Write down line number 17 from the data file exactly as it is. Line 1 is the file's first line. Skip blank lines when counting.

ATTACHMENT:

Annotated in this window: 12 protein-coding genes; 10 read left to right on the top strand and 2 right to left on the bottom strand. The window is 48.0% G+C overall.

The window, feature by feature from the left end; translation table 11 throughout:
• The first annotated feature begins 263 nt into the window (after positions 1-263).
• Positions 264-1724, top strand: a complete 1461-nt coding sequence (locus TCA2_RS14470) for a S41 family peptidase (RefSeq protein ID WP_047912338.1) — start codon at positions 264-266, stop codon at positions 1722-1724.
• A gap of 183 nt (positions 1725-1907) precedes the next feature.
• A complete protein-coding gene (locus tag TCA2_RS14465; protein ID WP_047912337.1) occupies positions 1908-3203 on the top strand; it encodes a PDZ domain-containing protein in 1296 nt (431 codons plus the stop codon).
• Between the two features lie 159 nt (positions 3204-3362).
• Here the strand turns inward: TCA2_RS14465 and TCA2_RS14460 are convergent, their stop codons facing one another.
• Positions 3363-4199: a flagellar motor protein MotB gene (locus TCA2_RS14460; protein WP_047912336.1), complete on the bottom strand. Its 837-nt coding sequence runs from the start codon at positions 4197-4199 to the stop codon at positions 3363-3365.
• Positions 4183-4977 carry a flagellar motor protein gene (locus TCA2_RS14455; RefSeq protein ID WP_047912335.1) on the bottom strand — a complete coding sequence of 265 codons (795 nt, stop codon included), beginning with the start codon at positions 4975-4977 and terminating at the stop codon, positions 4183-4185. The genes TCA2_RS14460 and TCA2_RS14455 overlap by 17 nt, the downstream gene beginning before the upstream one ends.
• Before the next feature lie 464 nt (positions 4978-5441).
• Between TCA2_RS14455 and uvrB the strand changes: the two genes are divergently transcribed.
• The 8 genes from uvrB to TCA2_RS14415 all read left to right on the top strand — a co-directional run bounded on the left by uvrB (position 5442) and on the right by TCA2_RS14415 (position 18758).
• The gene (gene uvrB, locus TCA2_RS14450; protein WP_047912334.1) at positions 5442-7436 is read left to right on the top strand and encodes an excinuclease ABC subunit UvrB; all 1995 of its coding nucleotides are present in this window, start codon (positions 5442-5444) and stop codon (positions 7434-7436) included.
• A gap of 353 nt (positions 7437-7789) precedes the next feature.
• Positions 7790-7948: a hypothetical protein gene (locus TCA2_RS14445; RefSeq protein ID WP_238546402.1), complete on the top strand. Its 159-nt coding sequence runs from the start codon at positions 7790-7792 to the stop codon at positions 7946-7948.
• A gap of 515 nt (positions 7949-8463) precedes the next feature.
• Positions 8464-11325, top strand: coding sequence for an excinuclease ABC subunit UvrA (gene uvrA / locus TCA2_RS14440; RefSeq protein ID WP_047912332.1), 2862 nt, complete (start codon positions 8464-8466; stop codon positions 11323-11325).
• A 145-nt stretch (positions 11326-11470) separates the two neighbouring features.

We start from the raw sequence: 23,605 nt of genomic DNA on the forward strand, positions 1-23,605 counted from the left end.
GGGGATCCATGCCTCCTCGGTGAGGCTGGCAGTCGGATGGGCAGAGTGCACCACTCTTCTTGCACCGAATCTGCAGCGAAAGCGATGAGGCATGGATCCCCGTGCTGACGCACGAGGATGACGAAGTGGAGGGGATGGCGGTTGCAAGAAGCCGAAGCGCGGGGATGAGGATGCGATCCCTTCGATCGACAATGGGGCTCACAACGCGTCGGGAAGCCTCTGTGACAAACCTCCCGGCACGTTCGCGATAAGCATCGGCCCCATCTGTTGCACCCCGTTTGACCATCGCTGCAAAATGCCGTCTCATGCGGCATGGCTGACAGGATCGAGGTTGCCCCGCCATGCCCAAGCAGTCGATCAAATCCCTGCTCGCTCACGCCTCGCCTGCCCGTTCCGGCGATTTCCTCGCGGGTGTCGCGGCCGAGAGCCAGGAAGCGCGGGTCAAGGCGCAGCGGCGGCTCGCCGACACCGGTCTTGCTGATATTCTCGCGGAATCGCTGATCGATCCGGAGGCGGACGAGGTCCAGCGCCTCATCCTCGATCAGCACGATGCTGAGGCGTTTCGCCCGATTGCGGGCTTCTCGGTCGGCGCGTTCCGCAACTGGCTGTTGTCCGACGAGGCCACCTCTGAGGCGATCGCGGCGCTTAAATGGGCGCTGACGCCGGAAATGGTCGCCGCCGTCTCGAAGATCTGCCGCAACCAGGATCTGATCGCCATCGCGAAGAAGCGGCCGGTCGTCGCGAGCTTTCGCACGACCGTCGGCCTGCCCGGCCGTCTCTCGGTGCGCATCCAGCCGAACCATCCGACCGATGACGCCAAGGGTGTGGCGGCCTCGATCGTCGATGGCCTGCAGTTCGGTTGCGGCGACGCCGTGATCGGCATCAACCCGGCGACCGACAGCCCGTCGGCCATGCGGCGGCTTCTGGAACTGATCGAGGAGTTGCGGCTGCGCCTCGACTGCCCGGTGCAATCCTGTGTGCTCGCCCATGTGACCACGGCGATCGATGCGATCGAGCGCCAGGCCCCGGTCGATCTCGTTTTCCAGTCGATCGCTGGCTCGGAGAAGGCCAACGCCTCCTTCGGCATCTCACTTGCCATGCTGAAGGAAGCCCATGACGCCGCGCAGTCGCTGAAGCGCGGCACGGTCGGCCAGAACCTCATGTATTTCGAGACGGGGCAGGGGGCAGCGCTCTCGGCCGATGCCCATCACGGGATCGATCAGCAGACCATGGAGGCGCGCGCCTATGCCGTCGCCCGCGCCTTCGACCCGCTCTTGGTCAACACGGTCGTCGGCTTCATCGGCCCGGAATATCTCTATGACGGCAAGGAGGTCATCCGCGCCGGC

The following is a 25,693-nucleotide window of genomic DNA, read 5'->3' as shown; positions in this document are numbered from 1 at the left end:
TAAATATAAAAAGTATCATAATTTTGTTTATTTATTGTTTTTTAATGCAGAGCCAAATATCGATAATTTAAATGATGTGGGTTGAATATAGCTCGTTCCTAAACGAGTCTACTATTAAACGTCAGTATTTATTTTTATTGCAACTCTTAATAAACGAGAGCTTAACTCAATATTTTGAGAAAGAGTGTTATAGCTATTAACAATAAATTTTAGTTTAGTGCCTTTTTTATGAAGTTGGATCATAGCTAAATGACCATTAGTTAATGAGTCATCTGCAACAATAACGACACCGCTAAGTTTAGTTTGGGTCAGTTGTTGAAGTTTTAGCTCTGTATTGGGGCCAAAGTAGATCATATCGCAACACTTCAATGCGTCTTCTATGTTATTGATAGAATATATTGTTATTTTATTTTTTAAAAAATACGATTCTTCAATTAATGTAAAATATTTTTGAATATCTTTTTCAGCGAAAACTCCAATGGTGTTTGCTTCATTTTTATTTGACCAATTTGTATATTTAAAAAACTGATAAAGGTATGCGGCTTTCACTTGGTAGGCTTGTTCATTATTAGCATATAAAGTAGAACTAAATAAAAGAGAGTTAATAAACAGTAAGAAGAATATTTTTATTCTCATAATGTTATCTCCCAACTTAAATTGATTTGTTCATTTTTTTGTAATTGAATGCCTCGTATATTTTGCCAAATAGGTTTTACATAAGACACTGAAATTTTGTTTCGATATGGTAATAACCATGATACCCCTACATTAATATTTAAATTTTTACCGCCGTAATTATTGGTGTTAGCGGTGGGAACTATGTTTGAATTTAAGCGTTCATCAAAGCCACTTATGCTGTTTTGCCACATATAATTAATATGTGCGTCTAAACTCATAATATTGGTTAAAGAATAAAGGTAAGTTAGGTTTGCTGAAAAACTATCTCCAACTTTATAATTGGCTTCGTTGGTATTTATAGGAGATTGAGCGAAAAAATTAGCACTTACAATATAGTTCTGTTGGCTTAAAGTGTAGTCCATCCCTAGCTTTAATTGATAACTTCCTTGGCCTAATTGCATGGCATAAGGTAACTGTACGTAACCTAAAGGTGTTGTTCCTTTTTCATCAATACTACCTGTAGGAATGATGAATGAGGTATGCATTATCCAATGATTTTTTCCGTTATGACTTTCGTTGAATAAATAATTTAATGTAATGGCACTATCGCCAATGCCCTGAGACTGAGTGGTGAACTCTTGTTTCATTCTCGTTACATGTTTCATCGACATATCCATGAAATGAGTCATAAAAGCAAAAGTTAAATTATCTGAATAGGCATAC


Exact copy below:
• A gap of 515 nt (positions 7949-8463) precedes the next feature.